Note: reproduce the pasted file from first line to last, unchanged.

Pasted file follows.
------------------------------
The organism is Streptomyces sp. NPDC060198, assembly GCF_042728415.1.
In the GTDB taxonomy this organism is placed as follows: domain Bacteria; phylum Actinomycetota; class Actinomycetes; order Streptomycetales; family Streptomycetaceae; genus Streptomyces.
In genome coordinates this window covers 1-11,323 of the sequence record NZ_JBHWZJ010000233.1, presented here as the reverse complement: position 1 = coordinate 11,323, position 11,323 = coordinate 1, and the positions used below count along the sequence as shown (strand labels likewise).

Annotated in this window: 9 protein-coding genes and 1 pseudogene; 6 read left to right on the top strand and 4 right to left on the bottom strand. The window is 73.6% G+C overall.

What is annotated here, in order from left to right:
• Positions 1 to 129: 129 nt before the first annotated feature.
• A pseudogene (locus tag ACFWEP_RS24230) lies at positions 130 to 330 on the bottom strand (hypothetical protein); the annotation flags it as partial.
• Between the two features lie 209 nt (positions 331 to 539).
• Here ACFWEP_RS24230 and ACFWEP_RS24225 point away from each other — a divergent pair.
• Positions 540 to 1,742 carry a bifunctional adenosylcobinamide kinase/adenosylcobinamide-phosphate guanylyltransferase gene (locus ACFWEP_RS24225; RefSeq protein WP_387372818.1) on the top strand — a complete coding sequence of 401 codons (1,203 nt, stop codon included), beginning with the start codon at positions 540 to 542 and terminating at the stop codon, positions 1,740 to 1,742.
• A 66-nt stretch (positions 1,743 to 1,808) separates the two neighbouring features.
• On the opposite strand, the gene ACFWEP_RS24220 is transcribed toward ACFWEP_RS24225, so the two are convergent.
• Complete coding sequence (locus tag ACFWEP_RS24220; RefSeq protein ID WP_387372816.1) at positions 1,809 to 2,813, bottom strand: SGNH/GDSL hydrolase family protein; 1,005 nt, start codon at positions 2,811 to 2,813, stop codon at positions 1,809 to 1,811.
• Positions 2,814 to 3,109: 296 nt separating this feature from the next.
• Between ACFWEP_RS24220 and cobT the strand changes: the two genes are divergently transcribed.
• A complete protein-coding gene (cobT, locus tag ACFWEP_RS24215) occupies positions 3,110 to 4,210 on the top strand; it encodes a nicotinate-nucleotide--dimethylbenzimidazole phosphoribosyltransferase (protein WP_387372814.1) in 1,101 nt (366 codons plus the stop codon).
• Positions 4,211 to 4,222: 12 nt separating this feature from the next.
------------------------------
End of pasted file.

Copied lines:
The organism is Streptomyces sp. NPDC060198, assembly GCF_042728415.1.
In the GTDB taxonomy this organism is placed as follows: domain Bacteria; phylum Actinomycetota; class Actinomycetes; order Streptomycetales; family Streptomycetaceae; genus Streptomyces.
In genome coordinates this window covers 1-11,323 of the sequence record NZ_JBHWZJ010000233.1, presented here as the reverse complement: position 1 = coordinate 11,323, position 11,323 = coordinate 1, and the positions used below count along the sequence as shown (strand labels likewise).

Annotated in this window: 9 protein-coding genes and 1 pseudogene; 6 read left to right on the top strand and 4 right to left on the bottom strand. The window is 73.6% G+C overall.

What is annotated here, in order from left to right:
• Positions 1 to 129: 129 nt before the first annotated feature.
• A pseudogene (locus tag ACFWEP_RS24230) lies at positions 130 to 330 on the bottom strand (hypothetical protein); the annotation flags it as partial.
• Between the two features lie 209 nt (positions 331 to 539).
• Here ACFWEP_RS24230 and ACFWEP_RS24225 point away from each other — a divergent pair.
• Positions 540 to 1,742 carry a bifunctional adenosylcobinamide kinase/adenosylcobinamide-phosphate guanylyltransferase gene (locus ACFWEP_RS24225; RefSeq protein WP_387372818.1) on the top strand — a complete coding sequence of 401 codons (1,203 nt, stop codon included), beginning with the start codon at positions 540 to 542 and terminating at the stop codon, positions 1,740 to 1,742.
• A 66-nt stretch (positions 1,743 to 1,808) separates the two neighbouring features.
• On the opposite strand, the gene ACFWEP_RS24220 is transcribed toward ACFWEP_RS24225, so the two are convergent.
• Complete coding sequence (locus tag ACFWEP_RS24220; RefSeq protein ID WP_387372816.1) at positions 1,809 to 2,813, bottom strand: SGNH/GDSL hydrolase family protein; 1,005 nt, start codon at positions 2,811 to 2,813, stop codon at positions 1,809 to 1,811.
• Positions 2,814 to 3,109: 296 nt separating this feature from the next.
• Between ACFWEP_RS24220 and cobT the strand changes: the two genes are divergently transcribed.
• A complete protein-coding gene (cobT, locus tag ACFWEP_RS24215) occupies positions 3,110 to 4,210 on the top strand; it encodes a nicotinate-nucleotide--dimethylbenzimidazole phosphoribosyltransferase (protein WP_387372814.1) in 1,101 nt (366 codons plus the stop codon).
• Positions 4,211 to 4,222: 12 nt separating this feature from the next.